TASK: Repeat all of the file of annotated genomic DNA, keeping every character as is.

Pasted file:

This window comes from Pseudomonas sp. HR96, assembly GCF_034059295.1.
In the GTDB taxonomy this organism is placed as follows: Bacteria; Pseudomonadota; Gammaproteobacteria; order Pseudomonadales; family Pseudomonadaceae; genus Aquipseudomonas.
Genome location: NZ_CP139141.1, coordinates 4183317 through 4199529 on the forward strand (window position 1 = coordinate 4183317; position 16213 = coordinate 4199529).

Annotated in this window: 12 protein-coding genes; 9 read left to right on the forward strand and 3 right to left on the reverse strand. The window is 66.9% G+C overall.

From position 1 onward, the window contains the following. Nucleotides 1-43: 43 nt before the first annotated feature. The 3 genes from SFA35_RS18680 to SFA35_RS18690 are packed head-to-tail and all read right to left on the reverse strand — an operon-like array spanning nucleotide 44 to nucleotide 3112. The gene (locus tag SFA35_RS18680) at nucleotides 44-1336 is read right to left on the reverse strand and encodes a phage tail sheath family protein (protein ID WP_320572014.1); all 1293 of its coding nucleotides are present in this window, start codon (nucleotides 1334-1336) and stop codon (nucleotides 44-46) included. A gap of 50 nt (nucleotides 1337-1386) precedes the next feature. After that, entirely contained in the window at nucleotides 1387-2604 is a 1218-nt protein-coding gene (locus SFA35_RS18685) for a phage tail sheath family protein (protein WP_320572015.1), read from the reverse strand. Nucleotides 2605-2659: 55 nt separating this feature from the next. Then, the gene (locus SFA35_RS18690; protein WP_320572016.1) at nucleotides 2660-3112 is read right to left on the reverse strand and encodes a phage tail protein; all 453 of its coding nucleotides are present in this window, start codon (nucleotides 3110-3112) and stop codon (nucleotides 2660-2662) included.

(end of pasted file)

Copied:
This window comes from Pseudomonas sp. HR96, assembly GCF_034059295.1.
In the GTDB taxonomy this organism is placed as follows: Bacteria; Pseudomonadota; Gammaproteobacteria; order Pseudomonadales; family Pseudomonadaceae; genus Aquipseudomonas.
Genome location: NZ_CP139141.1, coordinates 4183317 through 4199529 on the forward strand (window position 1 = coordinate 4183317; position 16213 = coordinate 4199529).

Annotated in this window: 12 protein-coding genes; 9 read left to right on the forward strand and 3 right to left on the reverse strand. The window is 66.9% G+C overall.

From position 1 onward, the window contains the following. Nucleotides 1-43: 43 nt before the first annotated feature. The 3 genes from SFA35_RS18680 to SFA35_RS18690 are packed head-to-tail and all read right to left on the reverse strand — an operon-like array spanning nucleotide 44 to nucleotide 3112. The gene (locus tag SFA35_RS18680) at nucleotides 44-1336 is read right to left on the reverse strand and encodes a phage tail sheath family protein (protein ID WP_320572014.1); all 1293 of its coding nucleotides are present in this window, start codon (nucleotides 1334-1336) and stop codon (nucleotides 44-46) included. A gap of 50 nt (nucleotides 1337-1386) precedes the next feature. After that, entirely contained in the window at nucleotides 1387-2604 is a 1218-nt protein-coding gene (locus SFA35_RS18685) for a phage tail sheath family protein (protein WP_320572015.1), read from the reverse strand. Nucleotides 2605-2659: 55 nt separating this feature from the next. Then, the gene (locus SFA35_RS18690; protein WP_320572016.1) at nucleotides 2660-3112 is read right to left on the reverse strand and encodes a phage tail protein; all 453 of its coding nucleotides are present in this window, start codon (nucleotides 3110-3112) and stop codon (nucleotides 2660-2662) included.